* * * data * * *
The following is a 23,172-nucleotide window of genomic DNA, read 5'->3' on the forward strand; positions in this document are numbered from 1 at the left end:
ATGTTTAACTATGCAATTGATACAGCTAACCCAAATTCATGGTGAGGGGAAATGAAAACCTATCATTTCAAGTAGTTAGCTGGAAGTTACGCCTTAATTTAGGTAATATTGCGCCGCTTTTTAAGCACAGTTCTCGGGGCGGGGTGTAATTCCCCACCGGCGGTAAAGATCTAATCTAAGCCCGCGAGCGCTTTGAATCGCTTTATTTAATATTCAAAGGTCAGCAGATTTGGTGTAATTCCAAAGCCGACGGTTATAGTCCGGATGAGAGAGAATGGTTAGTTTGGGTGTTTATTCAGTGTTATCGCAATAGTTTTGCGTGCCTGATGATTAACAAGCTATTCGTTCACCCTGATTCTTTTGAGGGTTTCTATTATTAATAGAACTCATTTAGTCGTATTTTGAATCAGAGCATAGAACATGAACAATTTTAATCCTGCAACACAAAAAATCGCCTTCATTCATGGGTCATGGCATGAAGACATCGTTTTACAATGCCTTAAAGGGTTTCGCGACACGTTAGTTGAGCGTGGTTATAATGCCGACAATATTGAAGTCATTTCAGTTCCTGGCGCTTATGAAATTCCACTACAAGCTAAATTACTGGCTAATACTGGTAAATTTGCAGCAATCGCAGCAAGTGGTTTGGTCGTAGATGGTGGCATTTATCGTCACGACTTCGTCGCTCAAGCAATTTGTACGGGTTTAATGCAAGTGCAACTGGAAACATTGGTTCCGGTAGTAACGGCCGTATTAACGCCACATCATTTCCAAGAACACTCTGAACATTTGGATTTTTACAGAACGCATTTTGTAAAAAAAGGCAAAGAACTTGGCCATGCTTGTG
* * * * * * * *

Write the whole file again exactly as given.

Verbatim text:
The following is a 23,172-nucleotide window of genomic DNA, read 5'->3' on the forward strand; positions in this document are numbered from 1 at the left end:
ATGTTTAACTATGCAATTGATACAGCTAACCCAAATTCATGGTGAGGGGAAATGAAAACCTATCATTTCAAGTAGTTAGCTGGAAGTTACGCCTTAATTTAGGTAATATTGCGCCGCTTTTTAAGCACAGTTCTCGGGGCGGGGTGTAATTCCCCACCGGCGGTAAAGATCTAATCTAAGCCCGCGAGCGCTTTGAATCGCTTTATTTAATATTCAAAGGTCAGCAGATTTGGTGTAATTCCAAAGCCGACGGTTATAGTCCGGATGAGAGAGAATGGTTAGTTTGGGTGTTTATTCAGTGTTATCGCAATAGTTTTGCGTGCCTGATGATTAACAAGCTATTCGTTCACCCTGATTCTTTTGAGGGTTTCTATTATTAATAGAACTCATTTAGTCGTATTTTGAATCAGAGCATAGAACATGAACAATTTTAATCCTGCAACACAAAAAATCGCCTTCATTCATGGGTCATGGCATGAAGACATCGTTTTACAATGCCTTAAAGGGTTTCGCGACACGTTAGTTGAGCGTGGTTATAATGCCGACAATATTGAAGTCATTTCAGTTCCTGGCGCTTATGAAATTCCACTACAAGCTAAATTACTGGCTAATACTGGTAAATTTGCAGCAATCGCAGCAAGTGGTTTGGTCGTAGATGGTGGCATTTATCGTCACGACTTCGTCGCTCAAGCAATTTGTACGGGTTTAATGCAAGTGCAACTGGAAACATTGGTTCCGGTAGTAACGGCCGTATTAACGCCACATCATTTCCAAGAACACTCTGAACATTTGGATTTTTACAGAACGCATTTTGTAAAAAAAGGCAAAGAACTTGGCCATGCTTGTG